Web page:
Local league offers outlet for roller hockey
by Chris Byess
cbyess@cherokeetribune.com
October 17, 2012 01:18 AM | 2099 views | 0 0 comments | 9 9 recommendations | email to a friend | print
Young players compete in a game in the amateur division of the Cherokee Hockey In-Line League. In its second season after launching in May 2011, the CHILL has seen steady growth among players of all age groups looking to compete in roller hockey.
<Br>Photo special to the Tribune
Young players compete in a game in the amateur division of the Cherokee Hockey In-Line League. In its second season after launching in May 2011, the CHILL has seen steady growth among players of all age groups looking to compete in roller hockey.
Photo special to the Tribune
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For those in the county looking for an alternative to more traditional sports, the Cherokee Hockey In-Line League provides players of all age the opportunity to get on the rink and try out.

The Woodstock-based CHILL was established as a non-profit organization in May 2011, holding its inaugural season last spring.

Now in its second season, the CHILL has more than 60 players competing in three co-divisions, each with seven teams — amateur, intermediate and experienced leagues. Players wear in-line skates, or roller blades, as opposed to the skates more familiar to ice hockey.

While the amateur league is meant for those who have never played the game before and want to learn the basics, the experienced league is for adult players with more than 25 years of experience playing some form of hockey.

“You are never too old or too young to join (the) CHILL,” said Matt Hackett, the organization’s hockey director and league coordinator. “We have players that started at 3 and 4 years old that have never skated before, and we have players and coaches with over 20 years of experience in the sport. This program is set up to cater to everyone.”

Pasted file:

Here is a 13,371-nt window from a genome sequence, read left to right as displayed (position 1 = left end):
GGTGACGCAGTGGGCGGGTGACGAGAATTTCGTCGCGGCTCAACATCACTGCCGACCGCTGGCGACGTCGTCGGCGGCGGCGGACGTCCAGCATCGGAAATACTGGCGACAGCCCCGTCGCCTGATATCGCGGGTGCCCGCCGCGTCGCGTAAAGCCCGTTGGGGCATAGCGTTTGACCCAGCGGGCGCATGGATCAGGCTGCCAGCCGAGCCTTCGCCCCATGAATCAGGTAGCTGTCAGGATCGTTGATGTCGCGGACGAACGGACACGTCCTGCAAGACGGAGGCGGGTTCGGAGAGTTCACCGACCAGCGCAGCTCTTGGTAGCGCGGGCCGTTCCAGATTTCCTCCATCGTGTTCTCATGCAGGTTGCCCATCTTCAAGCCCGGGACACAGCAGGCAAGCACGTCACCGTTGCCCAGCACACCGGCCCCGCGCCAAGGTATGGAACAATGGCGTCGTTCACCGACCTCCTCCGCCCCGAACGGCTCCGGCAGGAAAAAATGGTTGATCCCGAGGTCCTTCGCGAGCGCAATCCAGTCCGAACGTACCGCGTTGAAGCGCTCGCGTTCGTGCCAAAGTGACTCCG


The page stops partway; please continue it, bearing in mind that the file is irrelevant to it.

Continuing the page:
Hackett, one of the league’s founding members, believes hockey can provide the community with an opportunity to play something that is unique and differs from the more traditional sports in the area.

“Hockey players have strength, endurance, grace, agility and balance,” said Hackett, who has played hockey since he was 5 years old. “There are not many other sports where you can combine all these aspects into one player.”

Hackett also pointed out the many differences between roller hockey and ice hockey.

“Roller hockey differs from ice hockey in that it is a much more free-flowing game,” Hackett said. “There is no offsides and no icing to stop the play of the puck.”

Because only four players and a goalie are allowed on the rink at any time for a team, roller hockey allows for more open space to pass and strike, Hackett said.

“Also, roller hockey does not allow body checking at any age level,” he added. “It is much different than other team sports, such as baseball, basketball, or soccer.”

The uniqueness of the sport is exactly why 8-year-old Lanton Tidwell joined the league this fall.

“He wasn’t really interested in other sports like baseball or basketball,” his mother, Jennifer Tidwell, said. “Then he saw the hockey rink and wanted to check it out. Now, he absolutely loves it. I’ve never seen him so into something before. It is something that you have to come out and see.”

Amateur-league games are played on Saturdays from 9 a.m.-12 p.m., with intermediate- and experienced-league games played Mondays at 7 p.m., at the Greg Stathis Memorial Rink behind the Cherokee Recreation and Parks Authority building in Woodstock.
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